This involves the insertion of stones into a mudwall mixture formed between shuttering. The best stones were used on the outside face to present an impression of clay mortared masonry

wall made with sand

Burnt Clay

Burnt clay are the classic form of clay, created by pressing wet clay into molds, then drying and firing them in kilns. This is a very old building material-the type of clay found in many of the ancient structures of the world. In appearance, these are solid blocks of hardened clay, usually reddish in color. These high-grade burnt clay bricks have no noticeable flaws, but they’re also going to cost more.

Burnt Clay

Sand lime clay

Sand lime are used as brick by mixing sand, fly ash and lime. Pigments may also be added for color. The mixture is then molded under pressure to form bricks; the materials bond together by a chemical reaction that occurs as the wet bricks dry under heat and pressure. These bricks are not, however, fired in kilns in the same manner as burnt clay bricks

Sand lime

Fly Ash Clay

Fly ash clay are used as bricks and are manufactured with clay and fly ash-a byproduct of coal burning-fired at about 1,000 degrees C. Because fly ash contains a high volume of calcium oxide, this type of brick is sometimes described as self-cementing, since it expands when exposed to moisture. This tendency to expand, however, can also produce pop-out failure. Fly ash clay brick has the advantage of being lighter in weight than clay or concrete brick.

Fly Ash

Turf clay

Occasionally referred to as sod, turf construction entails using earth blocks to form walls either on its own or alternating with stone. Turf is commonly laid in a herringbone pattern for added strength.

Shuttered clay

A form of construction which utilises similar raw materials to mudwall, clay or earth mixed with straw, but in this case it is formed inside a shuttering of wood. In some cases brick was used to make a permanent face to hold in the clay or earth infill.

Light Straw-Clay

Straw is coated with a clay binding slip (slurry) and rammed into forms to produce blocks or walls of very low density (and good insulating properties). It has thus been dubbed Light Straw-Clay. Often little consideration is given to the type of clay used. However, this deserves attention. Bond points will have less strength if there are coarse particles between them (e.g. sand), finer particles clays will work the best to bond the straw.

Light Straw-Clay

Bentonite for Stucco clay

Highly plastic clays (especially bentonite) are added to stucco mixes to make them stickier, apply better and dry slower. We import and mine bentonites, smectite and hectorite. These clay vary widely in their plasticity, you might find that our best bentonite will work in a much lower percentage than the one you have been using.

Refractory clays

Refractory clays are used to make kiln furniture including saggers. Laguna Clay Company offers both plugged and dry forms of refractory clay bodies. Refractory clay can be fired repeatedly and have a maturing temperature of cone 14 or 2500 degrees Fahrenheit.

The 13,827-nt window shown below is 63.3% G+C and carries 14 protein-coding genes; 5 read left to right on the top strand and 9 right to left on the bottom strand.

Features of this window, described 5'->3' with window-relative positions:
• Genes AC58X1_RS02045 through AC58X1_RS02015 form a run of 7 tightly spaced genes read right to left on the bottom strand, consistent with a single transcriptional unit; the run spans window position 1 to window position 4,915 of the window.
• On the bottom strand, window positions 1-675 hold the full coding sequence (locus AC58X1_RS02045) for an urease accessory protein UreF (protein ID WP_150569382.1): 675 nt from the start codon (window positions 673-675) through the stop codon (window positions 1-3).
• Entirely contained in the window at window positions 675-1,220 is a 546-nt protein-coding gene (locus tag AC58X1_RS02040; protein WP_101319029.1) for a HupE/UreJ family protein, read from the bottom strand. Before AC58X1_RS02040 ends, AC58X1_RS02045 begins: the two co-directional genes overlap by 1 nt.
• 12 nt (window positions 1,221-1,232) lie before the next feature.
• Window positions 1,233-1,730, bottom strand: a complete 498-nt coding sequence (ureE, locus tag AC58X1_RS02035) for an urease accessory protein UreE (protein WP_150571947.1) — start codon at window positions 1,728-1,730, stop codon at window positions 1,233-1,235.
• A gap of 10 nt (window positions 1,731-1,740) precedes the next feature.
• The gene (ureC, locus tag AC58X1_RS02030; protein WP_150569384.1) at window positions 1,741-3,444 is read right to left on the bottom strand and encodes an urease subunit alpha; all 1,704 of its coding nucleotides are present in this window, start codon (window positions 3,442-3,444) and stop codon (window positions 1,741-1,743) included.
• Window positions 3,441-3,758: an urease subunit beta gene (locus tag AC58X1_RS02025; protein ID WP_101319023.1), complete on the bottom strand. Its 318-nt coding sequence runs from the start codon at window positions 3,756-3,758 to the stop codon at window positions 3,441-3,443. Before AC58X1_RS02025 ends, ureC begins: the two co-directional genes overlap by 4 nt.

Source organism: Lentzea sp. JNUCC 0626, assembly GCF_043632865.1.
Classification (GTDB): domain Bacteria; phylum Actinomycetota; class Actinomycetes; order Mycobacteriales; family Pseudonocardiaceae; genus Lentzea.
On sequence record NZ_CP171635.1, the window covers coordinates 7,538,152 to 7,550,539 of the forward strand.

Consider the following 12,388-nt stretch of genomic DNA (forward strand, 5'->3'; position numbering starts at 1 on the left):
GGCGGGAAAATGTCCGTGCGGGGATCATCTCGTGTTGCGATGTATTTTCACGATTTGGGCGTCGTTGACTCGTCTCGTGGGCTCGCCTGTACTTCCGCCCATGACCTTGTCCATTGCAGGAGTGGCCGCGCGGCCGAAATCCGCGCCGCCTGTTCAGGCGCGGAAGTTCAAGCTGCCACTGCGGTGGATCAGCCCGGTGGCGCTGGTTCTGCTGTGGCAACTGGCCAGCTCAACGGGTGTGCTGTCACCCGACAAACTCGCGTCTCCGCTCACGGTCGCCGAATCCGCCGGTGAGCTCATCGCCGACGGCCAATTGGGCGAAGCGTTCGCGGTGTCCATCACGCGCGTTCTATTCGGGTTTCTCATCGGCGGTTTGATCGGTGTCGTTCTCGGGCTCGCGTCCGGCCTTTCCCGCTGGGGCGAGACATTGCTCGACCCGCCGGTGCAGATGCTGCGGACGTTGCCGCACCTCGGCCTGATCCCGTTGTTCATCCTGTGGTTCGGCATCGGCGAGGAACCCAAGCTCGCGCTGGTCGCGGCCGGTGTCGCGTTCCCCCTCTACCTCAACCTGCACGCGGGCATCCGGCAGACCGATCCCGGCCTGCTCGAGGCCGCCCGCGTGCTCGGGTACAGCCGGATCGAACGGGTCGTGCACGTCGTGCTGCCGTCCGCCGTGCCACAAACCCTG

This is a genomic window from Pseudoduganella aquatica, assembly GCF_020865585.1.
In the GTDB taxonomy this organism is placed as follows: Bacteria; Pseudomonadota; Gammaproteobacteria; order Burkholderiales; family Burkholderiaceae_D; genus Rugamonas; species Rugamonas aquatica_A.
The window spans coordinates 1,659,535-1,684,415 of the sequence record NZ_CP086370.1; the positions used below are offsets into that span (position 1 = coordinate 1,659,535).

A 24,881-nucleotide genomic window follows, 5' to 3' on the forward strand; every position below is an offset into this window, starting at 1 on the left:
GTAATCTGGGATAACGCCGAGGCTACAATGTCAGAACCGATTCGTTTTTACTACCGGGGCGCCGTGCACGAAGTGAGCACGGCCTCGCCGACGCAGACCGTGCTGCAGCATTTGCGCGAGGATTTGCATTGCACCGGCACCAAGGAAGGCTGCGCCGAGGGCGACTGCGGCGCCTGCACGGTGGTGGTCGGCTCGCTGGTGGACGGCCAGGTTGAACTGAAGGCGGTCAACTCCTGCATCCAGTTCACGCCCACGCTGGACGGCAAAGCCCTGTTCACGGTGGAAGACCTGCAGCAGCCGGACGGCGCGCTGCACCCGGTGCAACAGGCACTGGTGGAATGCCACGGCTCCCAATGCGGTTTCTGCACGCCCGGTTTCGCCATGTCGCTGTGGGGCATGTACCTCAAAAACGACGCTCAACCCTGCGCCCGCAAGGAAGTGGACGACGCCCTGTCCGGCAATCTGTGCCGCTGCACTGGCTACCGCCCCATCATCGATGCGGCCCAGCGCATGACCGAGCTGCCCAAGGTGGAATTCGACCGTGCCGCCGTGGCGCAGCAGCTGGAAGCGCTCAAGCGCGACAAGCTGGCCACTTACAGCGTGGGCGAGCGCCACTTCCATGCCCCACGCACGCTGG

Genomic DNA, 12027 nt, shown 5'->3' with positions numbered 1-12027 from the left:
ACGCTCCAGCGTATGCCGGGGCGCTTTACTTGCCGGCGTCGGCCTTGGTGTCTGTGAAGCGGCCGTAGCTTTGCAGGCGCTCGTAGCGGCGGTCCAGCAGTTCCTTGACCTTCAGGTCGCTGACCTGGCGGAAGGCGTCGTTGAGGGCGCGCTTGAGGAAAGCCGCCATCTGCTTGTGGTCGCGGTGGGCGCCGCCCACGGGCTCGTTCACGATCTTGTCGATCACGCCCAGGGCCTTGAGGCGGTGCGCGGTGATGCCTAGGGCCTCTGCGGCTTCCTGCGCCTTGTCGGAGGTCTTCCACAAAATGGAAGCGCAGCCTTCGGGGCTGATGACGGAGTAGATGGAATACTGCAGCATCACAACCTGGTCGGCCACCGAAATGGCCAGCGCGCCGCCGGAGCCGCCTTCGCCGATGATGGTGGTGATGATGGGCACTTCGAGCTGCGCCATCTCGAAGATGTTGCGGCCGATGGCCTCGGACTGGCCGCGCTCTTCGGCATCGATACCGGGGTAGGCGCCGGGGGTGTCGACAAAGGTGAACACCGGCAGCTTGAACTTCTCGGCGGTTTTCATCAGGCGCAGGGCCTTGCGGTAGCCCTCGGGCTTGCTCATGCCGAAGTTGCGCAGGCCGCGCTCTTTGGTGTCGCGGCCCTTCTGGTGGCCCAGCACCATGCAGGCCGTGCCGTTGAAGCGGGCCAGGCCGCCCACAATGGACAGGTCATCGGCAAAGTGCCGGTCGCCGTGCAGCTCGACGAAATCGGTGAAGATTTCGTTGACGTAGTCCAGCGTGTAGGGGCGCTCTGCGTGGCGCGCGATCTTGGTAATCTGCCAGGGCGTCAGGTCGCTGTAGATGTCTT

Slip clay

Slips are clays formulated to be used in a liquid state. Slips are often used to fill a plaster cast. Properly formulated slip will build up clay particles against the walls of a plaster cast as the water in the slip is pulled into the surrounding plaster cast. Preparing slip requires preparations specific to the ph of the water used. Novice slip casters are encouraged to use pre mixed slip which is available from Laguna Clay Company in a range of firing temperatures and colors. All of our slip selections are available in dry form in amounts 50 pounds and above, so once you accumulate experience you can switch to dry and mix your own slip.

Residual clay

Residual Clay includes all varieties of clays that are found covering the rocks from which they are formed by natural processes. Such clays are pure in their chemical composition that is related broadly to the parent rock. China Clay is the best example of residual Clay.

The Transported Clays

These are the most common clays spread on the earth. They are formed by the disintegration and decomposition of the pre-existing rocks by natural agencies followed by removal and transportation of broken pieces to far off places where they are finally deposited. Hence any such deposit of transported clay will have all the particles transported from many places and different source materials. The transported clay are, therefore quite heterogeneous in mineralogical and chemical composition.

 China Clay

It is the purest type of clay containing very high percentage of mineral Kaolinite or Kaolin Al2Si2O5(OH)4. It is Considered high Grade clay and is used for the manufacturing of crockery and other porcelain ware.

Fire Clay

They are also called refractory clay and contain, besides Kaolinite, Silica and alumina in very high temperature without suffering any deformation off shape given to them at the time of moulding. They are mainly used in manufacturing of refractory bricks that are of great importance in many metallurgical, mechanical and chemical operations.


Vitrified Clays

These clays are rich in fluxing compounds like iron oxide and carbonates of calcium and magnesium. These are easily fusible. i.e. cannot withstand high temperatures above 1100 0 C the fluxes get softened and form glass like material that acts as a strong bonding agent between the other clay particles. This results in the formation of a smooth surfaced hard burnt clay products. The Vitrifying clays called hard burnt clay are specially used for manufacturing of facing brick, flooring tiles, sewer pipe and other similar ornamental and dense clay products.


Clay is one of the oldest building materials used in construction to this day. The ability of this natural material to solidify under certain conditions makes it possible to use it for various purposes in the construction of different buildings.

Clay as the defining ingredient of loam is one of the oldest building materials on Earth, among other ancient, naturally-occurring geologic materials such as stone and organic materials like wood. Between one-half and two-thirds of the world’s population, in both traditional societies as well as developed countries, still live or work in buildings made with clay, often baked into brick, as an essential part of its load-bearing structure. Also a primary ingredient in many natural building techniques, clay is used to create adobe, cob, cordwood, and rammed earth structures and building elements such as wattle and daub, clay plaster, clay render case, clay floors and clay paints and ceramic building material. Clay was used as a mortar in brick chimneys and stone walls where protected from water.